Hi all. Next Tuesday we’ll discuss pp.538-575. Lots of great stuff this week: we get to know Lenz perhaps a little more than we’d like; we learn some more about the habits of Tine and Avril; we have some snippets from Ennet House and Moment Magazine (including a long footnote – beware); and, finally, we meet the Great Idris Arslanian. Looking forward to it.
This week we spent our time in the company of two hideous men. Wallace’s American Psycho, Randy Lenz, is a masterclass in characterisation and bleak bleak comedy. To our first timers he seems like the antagonist of the text so far, a sort of anti-AA member. We enjoyed our glimpses of cyberpunk Boston in this scene, the enormous digital timepiece, and the way Wallace sews the many meanings of clockwork throughout.
Lenz plays out the whole addiction cycle in a terrible way: his search for a greater fix as he climbs up the foodchain (with humans at the top?), but also his pathetic loneliness, and the wound-up pent-up tension he feels because he can’t connect with another human being in a meaningful way. Perhaps he should have spent more time reading William James.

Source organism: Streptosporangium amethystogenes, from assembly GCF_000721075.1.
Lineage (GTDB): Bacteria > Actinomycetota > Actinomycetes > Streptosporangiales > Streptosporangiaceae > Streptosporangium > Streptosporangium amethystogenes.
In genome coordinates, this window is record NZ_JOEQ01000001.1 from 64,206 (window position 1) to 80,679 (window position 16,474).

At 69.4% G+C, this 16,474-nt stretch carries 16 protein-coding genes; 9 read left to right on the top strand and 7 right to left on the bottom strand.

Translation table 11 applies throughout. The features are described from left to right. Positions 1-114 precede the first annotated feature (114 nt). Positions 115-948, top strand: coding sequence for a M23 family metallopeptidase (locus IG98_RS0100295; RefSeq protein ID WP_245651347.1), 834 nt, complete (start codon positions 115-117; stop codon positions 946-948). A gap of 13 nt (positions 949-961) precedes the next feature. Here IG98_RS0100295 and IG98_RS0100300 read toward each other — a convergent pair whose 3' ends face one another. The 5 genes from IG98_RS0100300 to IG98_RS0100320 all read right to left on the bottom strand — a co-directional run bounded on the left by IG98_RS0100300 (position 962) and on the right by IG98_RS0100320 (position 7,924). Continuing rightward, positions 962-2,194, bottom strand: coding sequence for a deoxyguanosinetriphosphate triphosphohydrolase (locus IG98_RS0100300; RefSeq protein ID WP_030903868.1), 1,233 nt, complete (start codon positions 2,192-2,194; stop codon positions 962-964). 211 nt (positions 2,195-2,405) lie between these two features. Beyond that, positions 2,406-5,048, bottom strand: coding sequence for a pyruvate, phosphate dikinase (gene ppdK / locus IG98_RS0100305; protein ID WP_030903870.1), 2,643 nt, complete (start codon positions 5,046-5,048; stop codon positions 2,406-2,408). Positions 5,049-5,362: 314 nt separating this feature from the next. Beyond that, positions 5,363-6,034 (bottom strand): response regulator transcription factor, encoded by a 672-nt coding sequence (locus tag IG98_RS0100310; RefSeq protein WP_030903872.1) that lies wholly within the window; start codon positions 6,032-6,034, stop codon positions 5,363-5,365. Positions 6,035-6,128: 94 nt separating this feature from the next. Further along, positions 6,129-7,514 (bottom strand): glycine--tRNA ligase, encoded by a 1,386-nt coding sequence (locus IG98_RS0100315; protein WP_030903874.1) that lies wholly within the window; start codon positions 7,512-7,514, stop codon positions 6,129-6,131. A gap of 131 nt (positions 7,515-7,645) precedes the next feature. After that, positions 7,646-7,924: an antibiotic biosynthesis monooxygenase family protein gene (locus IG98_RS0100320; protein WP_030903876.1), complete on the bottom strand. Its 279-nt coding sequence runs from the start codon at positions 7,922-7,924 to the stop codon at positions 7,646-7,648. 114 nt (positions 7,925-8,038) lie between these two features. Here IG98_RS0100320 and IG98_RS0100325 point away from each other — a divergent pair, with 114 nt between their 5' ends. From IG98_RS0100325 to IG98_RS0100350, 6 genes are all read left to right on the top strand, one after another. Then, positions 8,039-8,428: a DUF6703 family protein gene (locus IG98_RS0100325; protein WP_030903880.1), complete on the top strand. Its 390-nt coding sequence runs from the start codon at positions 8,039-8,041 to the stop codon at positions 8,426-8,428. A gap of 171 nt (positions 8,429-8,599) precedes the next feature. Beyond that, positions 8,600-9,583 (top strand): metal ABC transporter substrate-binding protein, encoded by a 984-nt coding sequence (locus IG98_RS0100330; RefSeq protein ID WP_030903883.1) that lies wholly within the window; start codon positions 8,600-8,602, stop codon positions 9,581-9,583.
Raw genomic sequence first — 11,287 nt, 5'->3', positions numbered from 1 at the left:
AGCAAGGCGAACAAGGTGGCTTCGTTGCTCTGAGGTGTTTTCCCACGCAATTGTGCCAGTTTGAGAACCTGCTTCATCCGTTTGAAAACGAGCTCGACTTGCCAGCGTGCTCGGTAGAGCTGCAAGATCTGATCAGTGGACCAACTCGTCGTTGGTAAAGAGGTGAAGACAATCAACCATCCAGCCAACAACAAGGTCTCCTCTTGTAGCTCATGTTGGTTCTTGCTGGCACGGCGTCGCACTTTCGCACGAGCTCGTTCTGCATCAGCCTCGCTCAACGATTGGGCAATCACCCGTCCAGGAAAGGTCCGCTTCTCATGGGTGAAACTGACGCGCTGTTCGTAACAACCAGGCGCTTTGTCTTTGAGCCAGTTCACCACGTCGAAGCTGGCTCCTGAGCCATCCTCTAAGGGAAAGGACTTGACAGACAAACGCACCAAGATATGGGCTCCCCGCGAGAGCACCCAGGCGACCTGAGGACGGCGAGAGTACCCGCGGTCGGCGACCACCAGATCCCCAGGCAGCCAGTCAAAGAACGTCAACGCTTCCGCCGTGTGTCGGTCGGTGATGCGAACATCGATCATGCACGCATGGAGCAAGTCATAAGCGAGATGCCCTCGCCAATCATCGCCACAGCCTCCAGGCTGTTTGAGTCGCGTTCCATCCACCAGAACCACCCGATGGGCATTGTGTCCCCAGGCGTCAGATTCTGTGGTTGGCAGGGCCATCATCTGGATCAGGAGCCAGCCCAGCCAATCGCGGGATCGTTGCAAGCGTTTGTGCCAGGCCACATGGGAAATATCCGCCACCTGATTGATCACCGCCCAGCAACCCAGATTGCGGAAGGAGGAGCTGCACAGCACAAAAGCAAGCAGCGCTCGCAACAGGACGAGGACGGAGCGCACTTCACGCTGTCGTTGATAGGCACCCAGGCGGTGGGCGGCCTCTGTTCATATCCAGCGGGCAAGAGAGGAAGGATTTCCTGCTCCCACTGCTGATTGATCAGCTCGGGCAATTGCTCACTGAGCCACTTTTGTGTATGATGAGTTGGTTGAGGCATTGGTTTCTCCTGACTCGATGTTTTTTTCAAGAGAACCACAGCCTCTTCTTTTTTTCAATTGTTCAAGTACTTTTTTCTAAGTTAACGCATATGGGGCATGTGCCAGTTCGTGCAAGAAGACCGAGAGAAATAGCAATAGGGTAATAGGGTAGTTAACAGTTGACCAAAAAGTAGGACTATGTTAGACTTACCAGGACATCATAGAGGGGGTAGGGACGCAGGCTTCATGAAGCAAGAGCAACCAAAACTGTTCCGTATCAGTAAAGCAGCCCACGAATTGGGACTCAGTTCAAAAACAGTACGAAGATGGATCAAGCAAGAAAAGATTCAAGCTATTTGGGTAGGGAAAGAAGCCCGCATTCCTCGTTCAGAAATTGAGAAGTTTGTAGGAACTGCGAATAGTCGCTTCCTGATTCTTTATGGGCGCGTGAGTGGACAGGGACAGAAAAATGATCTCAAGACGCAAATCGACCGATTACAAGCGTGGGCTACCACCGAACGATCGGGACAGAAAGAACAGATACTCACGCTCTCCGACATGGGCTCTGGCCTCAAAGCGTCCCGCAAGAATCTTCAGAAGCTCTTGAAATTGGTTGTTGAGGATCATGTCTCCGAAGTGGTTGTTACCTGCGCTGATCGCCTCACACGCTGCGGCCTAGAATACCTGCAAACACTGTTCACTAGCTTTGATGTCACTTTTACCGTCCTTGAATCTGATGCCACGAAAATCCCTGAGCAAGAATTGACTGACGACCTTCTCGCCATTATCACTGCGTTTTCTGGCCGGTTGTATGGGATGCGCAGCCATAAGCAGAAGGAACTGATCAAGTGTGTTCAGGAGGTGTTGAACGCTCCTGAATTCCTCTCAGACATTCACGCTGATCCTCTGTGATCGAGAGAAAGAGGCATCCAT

The scene with Dolores Rusk is equally amusing and sad. Clearly the kids in this novel are all obsessive and anxious and their inner children could probably do with a hug, but Rusk seems to provide the opposite of TLC. Avril, on the other hand, is all about tender loving.
We’re all feeling the plot pick up pace. The Lenz scene is so sustained it feels significant, and we want to get back to it (and our veterans are trying not to give anything away…). At the same time, Wallace pulls out of this larger scene to drop little ones like the one with Tine, or one of Orin’s empty (beautifully written) flings, or bombshells like the moment between Avril and Wayne. Where our first timers expected a second reading of the novel to be rewarding because of all the small details you’d miss, they perhaps hadn’t expected the characters to be thrown into such a different light so late into the novel. Now every Avril scene seems different, and cries out to be reread. How exciting it would be to be able to read the novel as if you’d never seen it before.
Lenz’s scenes sink into the the same manic garrulousness from which Lenz is said to suffer when he takes coke. The speed and details pick up, and the language goes haywire (way too many ‘words of the week’ this week), and now we’re just waiting for the crash.
Word of the Week: “twidgelling” (548).